Professor Ren has been Professor and Chair at the Department of Orthodontics, University Medical Centre Groningen, since 2007. She is also the current Director of the W.J. Kolff Institute for Biomedical Engineering and Materials Science,. The Kolff Institute is the only engineering institute in the Netherlands embedded in an academic hospital. She is a consultant orthodontist in the North Netherlands Cleft Lip and Palate Team.
Professor Ren has received a number of prestigious national and international awards including, the best five-year paper by the Dutch Orthodontic Society, research grants from the European Orthodontic Society (EOS), grants for talented PhD students from the Dutch Scientific Organization (VENI), the Distinguished Scientist Award ‐ Young Investigator Award by the International Association of Dental Research, best paper of the year by the Dutch Dental Journal, EOS best poster awards, and a visiting professorship and Outstanding Alumni Award by Wuhan University.
Her scientific interest focuses mainly on downward translational research in the field of biofilms and biomaterials. She is also active in research on clinical applications of three-dimensional (3D) imaging and 3D workflow.
Professor Ren was a former Council member of the World Federation of Orthodontists and is currently a member of the Editorial Board of a number of Science Citation Indexed journals. She has published over 110 peer-reviewed articles across different disciplines and has given many lectures at international conferences.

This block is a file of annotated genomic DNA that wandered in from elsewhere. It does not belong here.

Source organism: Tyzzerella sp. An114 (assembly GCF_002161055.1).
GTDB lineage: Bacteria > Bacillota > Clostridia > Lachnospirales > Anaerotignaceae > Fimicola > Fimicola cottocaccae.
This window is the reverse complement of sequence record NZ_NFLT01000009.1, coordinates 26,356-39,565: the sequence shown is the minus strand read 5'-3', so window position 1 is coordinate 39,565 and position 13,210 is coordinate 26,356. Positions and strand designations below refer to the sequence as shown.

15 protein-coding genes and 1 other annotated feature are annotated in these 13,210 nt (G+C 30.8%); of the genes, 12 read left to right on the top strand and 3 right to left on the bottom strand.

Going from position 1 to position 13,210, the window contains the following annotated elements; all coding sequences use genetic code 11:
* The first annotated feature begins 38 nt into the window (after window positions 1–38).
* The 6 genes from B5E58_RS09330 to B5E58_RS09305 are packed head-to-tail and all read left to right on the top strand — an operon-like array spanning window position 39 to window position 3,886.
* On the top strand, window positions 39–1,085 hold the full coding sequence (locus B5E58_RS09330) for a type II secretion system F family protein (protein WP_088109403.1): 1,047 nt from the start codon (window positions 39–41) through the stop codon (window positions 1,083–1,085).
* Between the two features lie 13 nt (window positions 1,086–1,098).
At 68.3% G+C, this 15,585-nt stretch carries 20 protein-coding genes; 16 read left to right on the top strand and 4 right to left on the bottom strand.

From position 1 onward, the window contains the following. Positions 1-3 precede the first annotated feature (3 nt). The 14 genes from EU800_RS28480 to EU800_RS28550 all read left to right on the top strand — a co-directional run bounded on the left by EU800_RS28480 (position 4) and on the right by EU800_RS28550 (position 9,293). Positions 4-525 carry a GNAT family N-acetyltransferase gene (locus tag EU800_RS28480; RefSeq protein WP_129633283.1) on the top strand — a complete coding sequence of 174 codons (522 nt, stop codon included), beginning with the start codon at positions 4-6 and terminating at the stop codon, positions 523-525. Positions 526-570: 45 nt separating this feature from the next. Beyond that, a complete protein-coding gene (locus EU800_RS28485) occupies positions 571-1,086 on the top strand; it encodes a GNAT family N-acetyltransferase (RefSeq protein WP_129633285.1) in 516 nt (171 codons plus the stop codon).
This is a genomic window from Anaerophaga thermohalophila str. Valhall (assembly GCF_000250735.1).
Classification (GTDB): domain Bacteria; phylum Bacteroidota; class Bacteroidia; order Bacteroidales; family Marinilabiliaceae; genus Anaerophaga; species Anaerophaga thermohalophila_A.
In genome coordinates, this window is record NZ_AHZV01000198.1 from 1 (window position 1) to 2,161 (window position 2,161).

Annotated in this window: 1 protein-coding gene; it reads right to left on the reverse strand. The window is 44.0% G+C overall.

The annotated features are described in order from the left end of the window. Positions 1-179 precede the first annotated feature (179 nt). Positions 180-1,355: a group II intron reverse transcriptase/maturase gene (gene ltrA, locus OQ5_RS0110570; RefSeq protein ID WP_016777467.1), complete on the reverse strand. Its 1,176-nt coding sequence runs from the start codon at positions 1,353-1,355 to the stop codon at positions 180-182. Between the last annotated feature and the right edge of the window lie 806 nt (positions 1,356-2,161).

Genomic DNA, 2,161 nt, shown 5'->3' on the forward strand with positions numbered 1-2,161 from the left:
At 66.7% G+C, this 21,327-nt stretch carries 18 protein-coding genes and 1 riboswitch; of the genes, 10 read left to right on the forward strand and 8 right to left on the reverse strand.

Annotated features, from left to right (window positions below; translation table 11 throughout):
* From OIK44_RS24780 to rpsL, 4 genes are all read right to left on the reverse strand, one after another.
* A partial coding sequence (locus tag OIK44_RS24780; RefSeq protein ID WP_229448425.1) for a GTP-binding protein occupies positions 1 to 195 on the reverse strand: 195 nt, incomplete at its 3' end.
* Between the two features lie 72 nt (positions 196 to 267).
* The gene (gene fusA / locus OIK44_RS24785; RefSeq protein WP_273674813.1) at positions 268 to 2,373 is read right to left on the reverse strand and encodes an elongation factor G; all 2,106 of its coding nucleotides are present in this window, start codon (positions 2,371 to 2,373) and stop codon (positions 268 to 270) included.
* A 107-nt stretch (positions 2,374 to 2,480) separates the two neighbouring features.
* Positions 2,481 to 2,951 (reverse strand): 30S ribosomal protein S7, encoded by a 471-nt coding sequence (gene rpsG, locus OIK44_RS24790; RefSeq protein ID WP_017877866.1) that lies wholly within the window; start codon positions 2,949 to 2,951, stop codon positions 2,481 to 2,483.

Novel advances in disrupting, killing and removing oral biofilms
Currently over 60 per cent of all human infections treated by physicians are due to biofilms. In a biofilm, micro-organisms produce extracellular polymeric substances that embed biofilm inhabitants in a protective matrix against environmental challenges. One of the most studied biofilms is dental plaque. The accumulation of dental plaque subjects the teeth and gingival tissues to high concentrations of bacterial metabolites, resulting in dental disease. Bacterial biofilms are characterized as highly resistant to antibiotic treatment and immune responses. As early as 1684 Van Leeuwenhoek reported that 'the vinegar with which I washt my teeth, kill’d only those animals which were on the outside of the scurf, but did not pass thro the whole substance of it'. Since then little progress has been made in making biofilms more susceptible to antimicrobial treatment.
This lecture will address various aspects of the oral biofilm shelter. To this end, antimicrobial penetration into mature in vitro and in vivo formed biofilms as well as biofilms left behind after brushing was investigated in relation to brush mode (manual versus power brushing) and the antibacterial-regimen applied.
Further, an innovative biocompatible, three-dimensional (3D)-printable antibacterial resin composite for clinical use will be introduced. This newly developed composite kills bacteria on contact. Its efficiency and mechanical properties remain after the 3D printing process. This provides promising opportunities in the manufacture of oral/medical devices to combat the high incidence of biomaterial-associated infections.